Image courtesy of Qiagen.
Have you ever wanted to do something, just because you were told you can’t do it? Worry not—people aren’t the only ones susceptible to reverse psychology. Even at the level of our own cells, forcing little rebellious RNAs to “clean their [molecular] bedroom” isn’t always straightforward. But a pair of trained eyes can dream up the right techniques.
Alex Svoronos and Donald Engelman weren’t always the microRNA experts they are today. While working on a separate project for his PhD in Biomedical Engineering in Engelman’s lab at Yale, Svoronos noticed something strange about these small non-coding sequences. MicroRNAs control gene expression by silencing the signals carried by messenger RNAs (mRNA) before they can be translated into protein. But while examining literature about the genes they affect, Svoronos found some contradictions. “[One paper] would say a specific microRNA’s function was one thing, while another paper would claim it to have a completely opposite function,” Svoronos said.
With their interests piqued, the researchers randomly selected microRNAs referenced at least fifty times across various publications. “We observed conflicting reports for eighty-five percent of the microRNAs we looked up,” Svoronos said. Wanting to further explore these inconsistencies, the Yale researchers selected miR-125b—a known regulator of genes associated with cell proliferation, apoptosis, and metastasis—as their microRNA guinea pig.
Computational and mathematical modeling combined with cell experiments revealed something incredible: the initial relative amount of miR-125b’s target genes in the cell determines which gene the RNA silences. For example, if a greater concentration of genes that inhibit apoptosis are originally present in the cell, miR-125b will silence these genes and therefore promote apoptosis. On the other hand, if a greater proportion of genes expressed are pro-apoptotic, the molecule will inhibit these genes and prevent apoptosis. Seemingly changing its mind depending on what’s most popular, our rule-breaking miR-125b simply can’t stick to the status quo.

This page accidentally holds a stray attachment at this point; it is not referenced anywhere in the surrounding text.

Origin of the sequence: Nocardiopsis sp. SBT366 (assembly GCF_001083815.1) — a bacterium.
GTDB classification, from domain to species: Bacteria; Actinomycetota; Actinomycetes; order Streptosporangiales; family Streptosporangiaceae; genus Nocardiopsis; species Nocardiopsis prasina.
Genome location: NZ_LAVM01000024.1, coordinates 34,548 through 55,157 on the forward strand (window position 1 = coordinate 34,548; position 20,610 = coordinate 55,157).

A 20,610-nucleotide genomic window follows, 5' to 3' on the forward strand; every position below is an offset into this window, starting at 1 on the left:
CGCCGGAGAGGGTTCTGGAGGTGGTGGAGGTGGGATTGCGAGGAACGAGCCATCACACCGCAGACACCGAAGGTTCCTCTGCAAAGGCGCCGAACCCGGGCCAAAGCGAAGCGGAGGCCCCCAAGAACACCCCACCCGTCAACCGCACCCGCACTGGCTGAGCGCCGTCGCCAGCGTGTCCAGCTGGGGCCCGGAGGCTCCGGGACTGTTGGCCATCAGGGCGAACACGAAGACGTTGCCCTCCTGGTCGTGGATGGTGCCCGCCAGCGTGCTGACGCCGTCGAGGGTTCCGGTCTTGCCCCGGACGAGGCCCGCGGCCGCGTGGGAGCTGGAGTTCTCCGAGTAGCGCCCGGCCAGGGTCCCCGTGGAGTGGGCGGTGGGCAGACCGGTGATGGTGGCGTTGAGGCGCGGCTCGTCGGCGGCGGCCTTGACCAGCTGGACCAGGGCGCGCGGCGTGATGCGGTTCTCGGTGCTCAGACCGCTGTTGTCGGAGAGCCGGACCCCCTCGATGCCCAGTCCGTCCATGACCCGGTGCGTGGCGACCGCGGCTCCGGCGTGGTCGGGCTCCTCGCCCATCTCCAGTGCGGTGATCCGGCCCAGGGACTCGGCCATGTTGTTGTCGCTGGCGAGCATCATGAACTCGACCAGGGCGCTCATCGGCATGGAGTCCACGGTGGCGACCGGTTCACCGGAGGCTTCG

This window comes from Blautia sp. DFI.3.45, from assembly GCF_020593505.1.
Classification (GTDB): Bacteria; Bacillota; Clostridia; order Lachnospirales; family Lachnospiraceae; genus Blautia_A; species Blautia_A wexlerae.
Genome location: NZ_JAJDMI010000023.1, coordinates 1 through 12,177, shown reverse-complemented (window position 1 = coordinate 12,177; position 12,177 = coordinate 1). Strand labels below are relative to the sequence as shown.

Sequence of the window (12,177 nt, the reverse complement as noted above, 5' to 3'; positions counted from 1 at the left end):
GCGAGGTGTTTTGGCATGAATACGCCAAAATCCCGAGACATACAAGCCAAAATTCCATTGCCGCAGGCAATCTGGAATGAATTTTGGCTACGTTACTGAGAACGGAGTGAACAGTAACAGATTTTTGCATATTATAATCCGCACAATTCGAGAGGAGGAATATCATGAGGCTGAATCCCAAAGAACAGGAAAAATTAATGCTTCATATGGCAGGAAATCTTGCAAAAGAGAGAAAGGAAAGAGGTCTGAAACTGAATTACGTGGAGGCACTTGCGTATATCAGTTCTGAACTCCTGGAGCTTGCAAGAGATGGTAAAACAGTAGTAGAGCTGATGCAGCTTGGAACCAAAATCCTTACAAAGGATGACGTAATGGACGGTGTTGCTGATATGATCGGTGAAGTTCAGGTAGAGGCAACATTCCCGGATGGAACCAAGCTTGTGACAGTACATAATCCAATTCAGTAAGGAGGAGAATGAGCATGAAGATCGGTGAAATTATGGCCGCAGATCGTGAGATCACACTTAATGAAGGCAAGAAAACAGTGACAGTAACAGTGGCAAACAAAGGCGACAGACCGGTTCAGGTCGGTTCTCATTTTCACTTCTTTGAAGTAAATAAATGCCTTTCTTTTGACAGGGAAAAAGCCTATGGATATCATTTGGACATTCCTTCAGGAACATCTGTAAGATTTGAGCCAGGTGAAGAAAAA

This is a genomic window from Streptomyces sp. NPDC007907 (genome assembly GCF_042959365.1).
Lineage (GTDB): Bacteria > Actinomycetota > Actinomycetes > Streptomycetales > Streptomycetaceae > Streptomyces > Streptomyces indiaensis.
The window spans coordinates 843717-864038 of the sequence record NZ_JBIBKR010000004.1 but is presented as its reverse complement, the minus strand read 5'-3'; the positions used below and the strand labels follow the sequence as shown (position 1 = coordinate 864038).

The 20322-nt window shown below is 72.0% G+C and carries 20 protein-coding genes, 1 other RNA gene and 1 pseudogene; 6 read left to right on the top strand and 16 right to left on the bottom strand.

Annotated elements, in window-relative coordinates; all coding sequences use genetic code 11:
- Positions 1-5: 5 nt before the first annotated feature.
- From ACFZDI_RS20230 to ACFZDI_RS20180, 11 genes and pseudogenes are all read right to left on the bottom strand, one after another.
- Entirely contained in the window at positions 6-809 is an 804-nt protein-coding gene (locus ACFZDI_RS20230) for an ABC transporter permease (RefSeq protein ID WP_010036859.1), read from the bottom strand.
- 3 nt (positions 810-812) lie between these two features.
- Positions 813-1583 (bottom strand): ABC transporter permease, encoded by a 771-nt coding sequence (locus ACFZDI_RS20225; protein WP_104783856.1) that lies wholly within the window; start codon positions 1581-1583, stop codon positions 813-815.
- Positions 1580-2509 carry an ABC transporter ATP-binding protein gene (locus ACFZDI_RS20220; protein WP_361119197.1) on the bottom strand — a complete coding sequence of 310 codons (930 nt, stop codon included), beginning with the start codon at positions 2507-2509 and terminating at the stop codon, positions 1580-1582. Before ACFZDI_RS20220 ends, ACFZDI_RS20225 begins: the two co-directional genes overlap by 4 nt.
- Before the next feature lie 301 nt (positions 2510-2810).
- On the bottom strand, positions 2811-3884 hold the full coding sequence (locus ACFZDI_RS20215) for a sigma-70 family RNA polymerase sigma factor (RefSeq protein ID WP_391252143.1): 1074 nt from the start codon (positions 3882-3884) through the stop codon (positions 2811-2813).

Looking forward, Svoronos and Engelman are exploring applications of their new understanding. But knowing we can one-eighty the role of microRNA in a cell by expressing more of one target gene or another fundamentally changes how we view these molecules. MicroRNAs’ ability to selectively silence cancer genes could be exploited in the development of new anticancer drugs, vaccines, and other therapies. And as Alex Svoronos parts with the Engelman lab to complete his medical residency in ophthalmology, his PhD work will hopefully follow him, as the next decade brings about microRNA therapeutics to treat disorders of the eye.
Our understanding of microRNAs still needs to grow up quite a bit. But as researchers explore potential avenues, they can take a lesson from microRNA’s book and know it’s always alright to change their minds one, two, four, or sixteen times.